Rezku offers restaurant owners affordable technology that facilitates online ordering and online reservations plus a lot more.
So How Do I Make My Restaurant Website?
Set Your Restaurant Website Goals
Before you start a website for your restaurant, you should carefully define your goals.
What do you want to accomplish? Make a list:
- Rank better in search
- Show off the venue
- Get more reservations
- Take online orders
- Put my menu online
Knowing where you want to go is the first step to getting there.
Deciding On A Website Host
Web-hosting is a service provided by technology companies with massive computers that give your website its home. Imagine it’s a little like renting a condo. To have a web page people can get to, you need it to be hosted by one of these services.
Free Hosting — Tempting But Amateur
There are some free sites, but they come with a catch. You might have to allow pop-up ads and you won’t have a “real” domain name, it will include the name of the free website service. If you don’t have anything at all you might consider that something is better than nothing.
For those interested in free hosting, TriPod.com and Angelfire.com will get you started with little effort and no cost.
Why To Consider A Paid Web Host
Not having your own domain name and unrelated pop-up ads can make your restaurant website appear amateurish. It could hurt the way potential customers see your business.
You may think your target customers won’t mind these things—but don’t be surprised if your competition lures in more foodies with a nicer website. Restaurant owners who want a real website and total control will register their own domain name and use a paid hosting site.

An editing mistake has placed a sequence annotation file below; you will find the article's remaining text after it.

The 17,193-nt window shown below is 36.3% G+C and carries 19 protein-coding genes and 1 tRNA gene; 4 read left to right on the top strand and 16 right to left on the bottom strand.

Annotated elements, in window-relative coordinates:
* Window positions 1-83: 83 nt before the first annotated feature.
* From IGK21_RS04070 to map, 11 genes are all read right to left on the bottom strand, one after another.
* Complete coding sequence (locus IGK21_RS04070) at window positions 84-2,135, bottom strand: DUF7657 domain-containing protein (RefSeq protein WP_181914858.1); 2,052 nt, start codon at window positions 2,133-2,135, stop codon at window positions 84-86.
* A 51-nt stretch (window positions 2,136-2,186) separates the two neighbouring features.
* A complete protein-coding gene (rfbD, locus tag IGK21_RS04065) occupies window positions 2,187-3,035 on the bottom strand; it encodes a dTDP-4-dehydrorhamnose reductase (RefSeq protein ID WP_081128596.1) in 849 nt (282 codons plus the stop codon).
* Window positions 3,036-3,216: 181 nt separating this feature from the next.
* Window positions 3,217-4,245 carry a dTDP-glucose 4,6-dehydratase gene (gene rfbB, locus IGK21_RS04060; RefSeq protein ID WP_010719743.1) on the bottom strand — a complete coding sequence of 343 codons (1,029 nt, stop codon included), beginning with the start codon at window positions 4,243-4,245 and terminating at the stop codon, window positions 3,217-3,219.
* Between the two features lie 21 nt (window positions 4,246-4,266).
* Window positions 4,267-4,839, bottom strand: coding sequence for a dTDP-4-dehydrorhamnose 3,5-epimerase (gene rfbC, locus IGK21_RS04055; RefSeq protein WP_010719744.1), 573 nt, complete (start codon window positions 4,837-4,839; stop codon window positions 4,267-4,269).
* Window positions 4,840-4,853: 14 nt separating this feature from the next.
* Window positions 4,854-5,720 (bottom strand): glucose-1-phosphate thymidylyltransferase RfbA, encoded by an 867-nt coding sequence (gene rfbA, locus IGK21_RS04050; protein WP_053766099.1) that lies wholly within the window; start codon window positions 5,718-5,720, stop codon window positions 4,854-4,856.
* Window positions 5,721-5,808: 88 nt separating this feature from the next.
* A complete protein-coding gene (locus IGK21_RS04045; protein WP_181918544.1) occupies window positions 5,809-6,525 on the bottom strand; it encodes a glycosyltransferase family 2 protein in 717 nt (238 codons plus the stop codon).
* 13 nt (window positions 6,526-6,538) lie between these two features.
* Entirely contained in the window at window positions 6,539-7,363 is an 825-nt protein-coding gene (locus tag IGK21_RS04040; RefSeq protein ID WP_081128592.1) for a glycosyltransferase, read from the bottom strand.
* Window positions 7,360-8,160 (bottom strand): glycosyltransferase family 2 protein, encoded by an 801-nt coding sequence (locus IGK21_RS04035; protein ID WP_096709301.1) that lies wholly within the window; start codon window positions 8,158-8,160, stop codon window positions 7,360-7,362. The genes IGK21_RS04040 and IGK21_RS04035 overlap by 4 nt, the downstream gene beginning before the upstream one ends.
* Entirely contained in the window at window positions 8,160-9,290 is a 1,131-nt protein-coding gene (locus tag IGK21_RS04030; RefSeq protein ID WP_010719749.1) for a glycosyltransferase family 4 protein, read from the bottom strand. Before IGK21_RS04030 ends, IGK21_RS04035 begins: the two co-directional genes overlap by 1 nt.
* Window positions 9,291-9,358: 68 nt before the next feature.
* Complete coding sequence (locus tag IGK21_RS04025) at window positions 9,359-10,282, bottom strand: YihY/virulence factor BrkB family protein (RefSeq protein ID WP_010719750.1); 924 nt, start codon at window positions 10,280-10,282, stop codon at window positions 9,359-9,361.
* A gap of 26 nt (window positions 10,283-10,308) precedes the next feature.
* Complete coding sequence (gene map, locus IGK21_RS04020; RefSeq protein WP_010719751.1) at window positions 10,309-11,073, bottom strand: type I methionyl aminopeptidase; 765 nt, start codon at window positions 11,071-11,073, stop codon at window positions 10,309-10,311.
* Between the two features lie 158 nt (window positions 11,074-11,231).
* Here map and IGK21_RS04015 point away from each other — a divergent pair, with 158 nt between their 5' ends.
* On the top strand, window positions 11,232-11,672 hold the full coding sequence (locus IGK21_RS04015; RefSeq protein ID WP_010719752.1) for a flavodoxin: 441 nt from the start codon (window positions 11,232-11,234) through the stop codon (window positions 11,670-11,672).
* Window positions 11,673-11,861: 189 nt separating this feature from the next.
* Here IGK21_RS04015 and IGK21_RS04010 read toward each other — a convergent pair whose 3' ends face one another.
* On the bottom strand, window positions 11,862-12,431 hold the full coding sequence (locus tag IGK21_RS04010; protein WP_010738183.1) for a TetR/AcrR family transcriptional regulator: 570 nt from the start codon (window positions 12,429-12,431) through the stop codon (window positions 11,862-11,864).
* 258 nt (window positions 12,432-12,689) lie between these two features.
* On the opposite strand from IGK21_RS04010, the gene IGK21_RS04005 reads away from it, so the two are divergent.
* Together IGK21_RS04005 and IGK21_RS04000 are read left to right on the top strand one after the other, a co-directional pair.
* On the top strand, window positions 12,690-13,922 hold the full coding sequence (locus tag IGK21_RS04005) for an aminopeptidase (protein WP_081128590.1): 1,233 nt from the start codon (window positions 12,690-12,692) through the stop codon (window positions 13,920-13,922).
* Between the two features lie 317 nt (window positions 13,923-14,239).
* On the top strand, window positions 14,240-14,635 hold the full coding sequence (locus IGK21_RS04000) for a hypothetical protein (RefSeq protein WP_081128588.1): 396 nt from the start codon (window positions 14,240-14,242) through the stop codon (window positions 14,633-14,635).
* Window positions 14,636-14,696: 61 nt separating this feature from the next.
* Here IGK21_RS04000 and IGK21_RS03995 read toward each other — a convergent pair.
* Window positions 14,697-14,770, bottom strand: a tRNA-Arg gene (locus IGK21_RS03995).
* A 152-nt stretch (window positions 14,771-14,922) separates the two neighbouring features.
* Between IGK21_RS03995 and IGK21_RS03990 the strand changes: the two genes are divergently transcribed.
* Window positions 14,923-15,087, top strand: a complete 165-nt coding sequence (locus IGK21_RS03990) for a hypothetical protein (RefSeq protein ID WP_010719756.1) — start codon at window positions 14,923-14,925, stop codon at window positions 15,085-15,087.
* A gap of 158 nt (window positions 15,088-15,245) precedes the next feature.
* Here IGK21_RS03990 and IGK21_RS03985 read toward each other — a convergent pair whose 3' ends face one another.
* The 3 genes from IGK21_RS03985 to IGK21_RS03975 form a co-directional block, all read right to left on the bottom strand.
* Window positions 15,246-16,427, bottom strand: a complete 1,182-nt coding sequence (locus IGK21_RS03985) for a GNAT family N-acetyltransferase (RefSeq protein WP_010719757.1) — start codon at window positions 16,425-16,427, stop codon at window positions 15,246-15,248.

You can find affordable options like HostGator.com, GoDaddy.com or BlueHost.com. Plans suitable for most restaurants are around $10 a month and give you complete control over everything.
The challenge here is that if you’re not very technical, you won’t have a lot of support. It will take some effort to learn a new skill but your site will look more professional.
The tools for building a website today are easier to use than in the past. If you find that you enjoy learning new things you can set up with WordPress and find most of what you need to learn in YouTube videos and online forums.
I Want A Professional Website Without Having To Be A Geek
Alternatively, you could decide not to worry about learning web hosting and WordPress and still have a great looking restaurant website by hiring a designer.
The web is full of capable freelance web-gurus who work relatively cheaply. Professional looking restaurant websites can be custom-built for a couple hundred dollars.
If you’re interested in hiring a freelance web-designer, check out Fivrr.com and Upwork.com. If you’re not looking for remote hires and prefer someone you can sit with one-on-one, good old Craigslist.com will help you find locals in the biz.
If you go this route, hire someone with a portfolio of clients who does this work professionally. This will save you from annoying and expensive headaches. It’s better to spend a little more and take the worry out of it.
Consider your restaurant website as just as important as the sign outside your building. The web isn’t going anywhere, and it’s the main resource diners use to decide where they’re going to eat. Get your message out there and rank in Google!